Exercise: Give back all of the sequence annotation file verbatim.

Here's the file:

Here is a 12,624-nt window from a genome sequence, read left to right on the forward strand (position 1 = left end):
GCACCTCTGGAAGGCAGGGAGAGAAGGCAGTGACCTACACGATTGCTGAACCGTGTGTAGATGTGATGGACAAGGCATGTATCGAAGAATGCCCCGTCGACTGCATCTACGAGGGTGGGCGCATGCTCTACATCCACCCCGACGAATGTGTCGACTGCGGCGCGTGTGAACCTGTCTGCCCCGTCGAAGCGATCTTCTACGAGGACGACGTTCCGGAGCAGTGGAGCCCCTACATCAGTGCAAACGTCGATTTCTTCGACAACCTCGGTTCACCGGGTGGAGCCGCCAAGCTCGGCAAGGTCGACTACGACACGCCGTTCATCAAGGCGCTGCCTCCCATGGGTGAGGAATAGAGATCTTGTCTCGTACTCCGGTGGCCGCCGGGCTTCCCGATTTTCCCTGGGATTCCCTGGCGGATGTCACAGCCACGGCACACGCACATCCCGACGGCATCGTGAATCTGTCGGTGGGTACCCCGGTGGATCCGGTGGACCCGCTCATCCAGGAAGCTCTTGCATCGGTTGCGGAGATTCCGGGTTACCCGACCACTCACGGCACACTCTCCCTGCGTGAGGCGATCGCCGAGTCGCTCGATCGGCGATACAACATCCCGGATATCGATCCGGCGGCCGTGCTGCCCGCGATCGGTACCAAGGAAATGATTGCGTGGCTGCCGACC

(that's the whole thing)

Here is a 12,624-nt window from a genome sequence, read left to right on the forward strand (position 1 = left end):
GCACCTCTGGAAGGCAGGGAGAGAAGGCAGTGACCTACACGATTGCTGAACCGTGTGTAGATGTGATGGACAAGGCATGTATCGAAGAATGCCCCGTCGACTGCATCTACGAGGGTGGGCGCATGCTCTACATCCACCCCGACGAATGTGTCGACTGCGGCGCGTGTGAACCTGTCTGCCCCGTCGAAGCGATCTTCTACGAGGACGACGTTCCGGAGCAGTGGAGCCCCTACATCAGTGCAAACGTCGATTTCTTCGACAACCTCGGTTCACCGGGTGGAGCCGCCAAGCTCGGCAAGGTCGACTACGACACGCCGTTCATCAAGGCGCTGCCTCCCATGGGTGAGGAATAGAGATCTTGTCTCGTACTCCGGTGGCCGCCGGGCTTCCCGATTTTCCCTGGGATTCCCTGGCGGATGTCACAGCCACGGCACACGCACATCCCGACGGCATCGTGAATCTGTCGGTGGGTACCCCGGTGGATCCGGTGGACCCGCTCATCCAGGAAGCTCTTGCATCGGTTGCGGAGATTCCGGGTTACCCGACCACTCACGGCACACTCTCCCTGCGTGAGGCGATCGCCGAGTCGCTCGATCGGCGATACAACATCCCGGATATCGATCCGGCGGCCGTGCTGCCCGCGATCGGTACCAAGGAAATGATTGCGTGGCTGCCGACC